Cycling is all about bio-mechanics. The “bio” part is you. The “mechanical” is how efficiently your muscle power is transferred to your bike.
Efficiency depends on where your legs are in relation to the pedals. And the nicest part about bio-mechanics is that the most efficient set-up is generally the most comfortable.
The most critical part is your saddle because that determines your relationship to the pedals. So you need to check the height, fore and aft position and make sure it’s level.
One of the most common problems you see among recreational cyclists is saddles set too low. It’s possibly because they fear not being able to reach the ground quickly. Trouble is it doesn’t allow the powerful muscles in your thighs to extend far enough so they can’t work efficiently.
What’s the right height? A quick rule of thumb says that with your toe under the pedal at the bottom of the stroke, your knee should just be bent.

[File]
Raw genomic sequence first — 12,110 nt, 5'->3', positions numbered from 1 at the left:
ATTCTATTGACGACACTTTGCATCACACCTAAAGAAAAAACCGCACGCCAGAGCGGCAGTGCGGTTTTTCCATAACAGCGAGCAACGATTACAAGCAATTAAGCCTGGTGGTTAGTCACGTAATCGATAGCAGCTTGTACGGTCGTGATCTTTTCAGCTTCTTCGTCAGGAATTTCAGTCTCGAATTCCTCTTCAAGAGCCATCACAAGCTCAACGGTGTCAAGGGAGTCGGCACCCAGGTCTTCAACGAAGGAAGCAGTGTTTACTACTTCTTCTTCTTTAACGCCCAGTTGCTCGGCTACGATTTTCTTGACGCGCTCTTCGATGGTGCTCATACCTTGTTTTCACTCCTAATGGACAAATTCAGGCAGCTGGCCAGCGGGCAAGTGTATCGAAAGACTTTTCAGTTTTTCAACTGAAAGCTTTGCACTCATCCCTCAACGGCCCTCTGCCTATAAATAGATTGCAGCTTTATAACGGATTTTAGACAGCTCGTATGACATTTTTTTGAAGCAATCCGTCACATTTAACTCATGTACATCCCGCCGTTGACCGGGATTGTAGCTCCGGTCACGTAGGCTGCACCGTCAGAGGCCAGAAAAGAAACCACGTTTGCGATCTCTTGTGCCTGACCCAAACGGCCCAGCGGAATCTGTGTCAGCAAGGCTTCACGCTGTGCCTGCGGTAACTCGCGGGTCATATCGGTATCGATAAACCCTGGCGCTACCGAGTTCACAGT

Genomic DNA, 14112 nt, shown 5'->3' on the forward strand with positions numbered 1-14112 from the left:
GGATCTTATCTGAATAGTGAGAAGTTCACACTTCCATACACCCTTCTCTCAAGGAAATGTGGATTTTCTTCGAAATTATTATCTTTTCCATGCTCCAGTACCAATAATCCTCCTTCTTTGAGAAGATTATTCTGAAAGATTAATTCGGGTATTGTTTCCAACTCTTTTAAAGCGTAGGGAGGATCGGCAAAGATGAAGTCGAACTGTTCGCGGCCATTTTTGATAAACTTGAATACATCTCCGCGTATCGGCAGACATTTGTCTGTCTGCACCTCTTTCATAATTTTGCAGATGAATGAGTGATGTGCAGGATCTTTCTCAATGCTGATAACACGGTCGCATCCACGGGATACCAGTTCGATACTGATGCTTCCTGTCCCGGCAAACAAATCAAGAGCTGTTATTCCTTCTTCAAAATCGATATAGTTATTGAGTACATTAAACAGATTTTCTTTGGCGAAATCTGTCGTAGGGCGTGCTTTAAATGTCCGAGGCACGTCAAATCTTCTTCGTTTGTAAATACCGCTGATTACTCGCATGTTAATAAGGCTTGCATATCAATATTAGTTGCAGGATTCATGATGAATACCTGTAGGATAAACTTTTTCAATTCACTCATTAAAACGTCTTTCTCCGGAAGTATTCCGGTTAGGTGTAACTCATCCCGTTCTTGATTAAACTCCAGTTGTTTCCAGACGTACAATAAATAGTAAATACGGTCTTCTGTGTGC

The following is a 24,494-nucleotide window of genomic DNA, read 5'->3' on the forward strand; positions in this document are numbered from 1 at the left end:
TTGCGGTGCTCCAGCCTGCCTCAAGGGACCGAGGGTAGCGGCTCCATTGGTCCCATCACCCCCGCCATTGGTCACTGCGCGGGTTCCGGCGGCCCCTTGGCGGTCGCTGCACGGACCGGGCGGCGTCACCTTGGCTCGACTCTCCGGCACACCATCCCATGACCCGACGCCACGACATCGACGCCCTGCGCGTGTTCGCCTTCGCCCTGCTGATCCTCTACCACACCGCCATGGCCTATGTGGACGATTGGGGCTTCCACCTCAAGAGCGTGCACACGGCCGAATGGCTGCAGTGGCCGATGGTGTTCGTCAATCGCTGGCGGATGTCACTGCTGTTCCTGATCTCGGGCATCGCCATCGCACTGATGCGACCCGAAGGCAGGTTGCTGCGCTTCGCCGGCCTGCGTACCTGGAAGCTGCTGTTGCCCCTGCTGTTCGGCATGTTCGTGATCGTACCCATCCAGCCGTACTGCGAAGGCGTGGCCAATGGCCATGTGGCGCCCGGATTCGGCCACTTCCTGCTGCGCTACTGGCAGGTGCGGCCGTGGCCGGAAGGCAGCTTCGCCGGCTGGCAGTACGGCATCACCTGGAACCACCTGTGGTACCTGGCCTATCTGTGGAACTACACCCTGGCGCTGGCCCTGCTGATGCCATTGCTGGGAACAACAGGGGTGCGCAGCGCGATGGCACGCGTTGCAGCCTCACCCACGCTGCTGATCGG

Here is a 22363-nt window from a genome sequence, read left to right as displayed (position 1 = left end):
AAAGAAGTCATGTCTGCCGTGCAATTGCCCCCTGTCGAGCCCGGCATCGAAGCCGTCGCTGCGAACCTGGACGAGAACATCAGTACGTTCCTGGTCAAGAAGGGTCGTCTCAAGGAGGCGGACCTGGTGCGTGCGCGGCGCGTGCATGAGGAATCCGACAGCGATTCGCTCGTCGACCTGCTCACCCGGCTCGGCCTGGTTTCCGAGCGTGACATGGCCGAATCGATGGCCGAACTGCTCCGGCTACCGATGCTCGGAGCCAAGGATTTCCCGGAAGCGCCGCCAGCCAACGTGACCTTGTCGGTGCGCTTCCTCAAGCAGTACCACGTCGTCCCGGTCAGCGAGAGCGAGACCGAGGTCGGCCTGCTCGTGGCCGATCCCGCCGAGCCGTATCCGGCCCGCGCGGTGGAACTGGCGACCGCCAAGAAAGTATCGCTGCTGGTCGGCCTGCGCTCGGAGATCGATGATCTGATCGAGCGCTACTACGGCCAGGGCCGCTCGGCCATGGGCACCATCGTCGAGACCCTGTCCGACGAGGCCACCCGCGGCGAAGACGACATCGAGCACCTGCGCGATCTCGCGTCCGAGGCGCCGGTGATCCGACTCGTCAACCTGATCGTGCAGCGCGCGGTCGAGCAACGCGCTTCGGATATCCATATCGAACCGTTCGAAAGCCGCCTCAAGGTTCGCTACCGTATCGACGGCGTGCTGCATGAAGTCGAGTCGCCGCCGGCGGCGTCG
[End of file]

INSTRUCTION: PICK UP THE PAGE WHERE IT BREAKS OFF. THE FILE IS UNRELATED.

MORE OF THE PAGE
You can also calculate the right height which is 96 per cent of your leg length.
Measure your leg length in two sections: from the outward bump on your hip to the middle of your knee, then from your knee to the middle of your ankle.
Add these together and multiply by 0.96. Next add an allowance for the soles of the shoes you wear, usually 5-10mm. Now you’re ready to transfer the measurement to your bike.
Arrange your downward pedal so the crank arm is in line with your seat tube. Measure from the top of your saddle to the top of your pedal. That distance should be the same as the one you just calculated.
Now your height’s right, next thing to check is your saddle’s fore and aft position. First, you need both sit bones comfortably planted in the right place on your saddle.
With your pedal horizontal, the pivot part of your knee should be directly above the ball of your foot, which should be sitting right above the pedal axle. The easiest way to check is by dropping a stringline with a weight at the bottom from your knee. It should hang right next to the pedal axle.
Finally, your saddle should be level. If you have it tilted back or forward to alleviate discomfort, it’s probably because some other part of your set up was wrong. Now the saddle’s in the right place you should find that problem is gone.
See you on the road soon, God willing.